Fed presidents signal more interest rate hikes needed to cool inflation
A chorus of Federal Reserve officials are opening the door to at least one more interest rate hike in coming months amid signs of underlying inflationary pressures in the U.S. economy.
In separate speeches and interviews this month, several policymakers hammered home a hawkish message: While they welcome recent declines in inflation, they warn that inflation still remains too high for a pause in the central bank’s tightening campaign.
“I think we’re going to have to grind higher with the policy rate in order to put enough downward pressure on inflation and to return inflation to target in a timely manner,” St. Louis Federal Reserve President James Bullard said in a Monday speech delivered to the American Gas Association in Florida. “I’m thinking two more moves this year – exactly where those would be this year I don’t know – but I’ve often advocated sooner rather than later.”
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Investors have been betting that the Fed would take a break in raising rates at its June meeting after policymakers approved a 10th increase in May, lifting the federal funds rate to a range of 5% to 5.25%, the highest since 2007.
But the hawkish comments from Bullard, as well as Minneapolis Fed President Neel Kashkari, have raised the specter of an 11th rate hike in June.
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Kashkari, a voting member of this year’s policy-setting Federal Open Market Committee, said Monday that he is not taking future rate hikes off the table, even if officials choose to pause the increases next month.
“I think right now it’s a close call, either way, versus raising another time in June or skipping,” he said during an interview with CNBC. “What’s important to me is not signaling that we’re done.”
Kashkari added: “If we were to skip in June that does not mean we’re done with our tightening cycle, it means to me we’re getting more information. Do we then start raising again in July, potentially?” he said.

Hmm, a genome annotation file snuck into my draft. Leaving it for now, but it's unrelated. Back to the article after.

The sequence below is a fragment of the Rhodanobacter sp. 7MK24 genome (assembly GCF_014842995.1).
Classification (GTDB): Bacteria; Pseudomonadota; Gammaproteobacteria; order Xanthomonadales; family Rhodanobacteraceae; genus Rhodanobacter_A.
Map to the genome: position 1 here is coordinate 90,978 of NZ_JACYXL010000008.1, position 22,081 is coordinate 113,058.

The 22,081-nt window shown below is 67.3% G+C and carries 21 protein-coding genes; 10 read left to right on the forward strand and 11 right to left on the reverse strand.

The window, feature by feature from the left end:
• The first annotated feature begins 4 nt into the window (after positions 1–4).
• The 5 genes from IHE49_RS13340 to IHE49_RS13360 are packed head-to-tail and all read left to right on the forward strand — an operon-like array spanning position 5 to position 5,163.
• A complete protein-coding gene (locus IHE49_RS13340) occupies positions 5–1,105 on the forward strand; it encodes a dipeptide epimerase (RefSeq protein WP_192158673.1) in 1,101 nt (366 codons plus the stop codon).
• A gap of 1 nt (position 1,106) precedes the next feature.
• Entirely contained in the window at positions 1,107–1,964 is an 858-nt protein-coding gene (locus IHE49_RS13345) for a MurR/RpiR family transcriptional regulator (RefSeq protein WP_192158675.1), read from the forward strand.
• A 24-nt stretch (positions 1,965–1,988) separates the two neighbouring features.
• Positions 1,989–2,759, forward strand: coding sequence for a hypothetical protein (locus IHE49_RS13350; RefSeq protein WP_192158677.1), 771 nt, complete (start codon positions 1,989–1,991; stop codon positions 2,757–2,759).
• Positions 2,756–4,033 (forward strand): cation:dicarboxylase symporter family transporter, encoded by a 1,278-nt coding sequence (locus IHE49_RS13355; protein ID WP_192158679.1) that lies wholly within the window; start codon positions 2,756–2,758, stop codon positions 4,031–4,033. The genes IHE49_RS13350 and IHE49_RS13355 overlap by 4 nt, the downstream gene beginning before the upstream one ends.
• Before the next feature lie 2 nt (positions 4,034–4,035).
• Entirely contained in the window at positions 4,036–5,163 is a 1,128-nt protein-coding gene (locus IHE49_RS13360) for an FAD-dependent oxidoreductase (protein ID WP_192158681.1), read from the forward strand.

The probability that the Fed hikes its rates in June by a quarter-percentage point jumped to 26.8% on Monday afternoon – up from 17.4% the previous week, according to data from the CME Group’s FedWatch tool, which tracks trading.
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Dallas Fed President Lorie Logan also indicated last week that inflation remains “much too high” and is not cooling quickly enough to justify a pause in the tightening cycle next month.
“After raising the target range for the federal funds rate at each of the last 10 FOMC meetings, we have made some progress,” she said in remarks prepared for delivery to the Texas Bankers Association in San Antonio. “The data in coming weeks could yet show that it is appropriate to skip a meeting. As of today, though, we aren’t there yet.”
Although inflation has eased from a peak of 9.1%, it remains about more than double the pre-pandemic average and well above the Fed’s 2% target rate. On top of that, the labor market remains uncomfortably tight, with unemployment recently falling to 3.4% – the lowest rate since 1969.
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“This week’s Fedspeak chorus is on point to remind markets that the Fed’s mandate is to restore price stability, and it’s prepared to raise rates again to get the job done if inflation doesn’t cooperate,” said Quincy Krosby, chief global strategist for LPL Financial.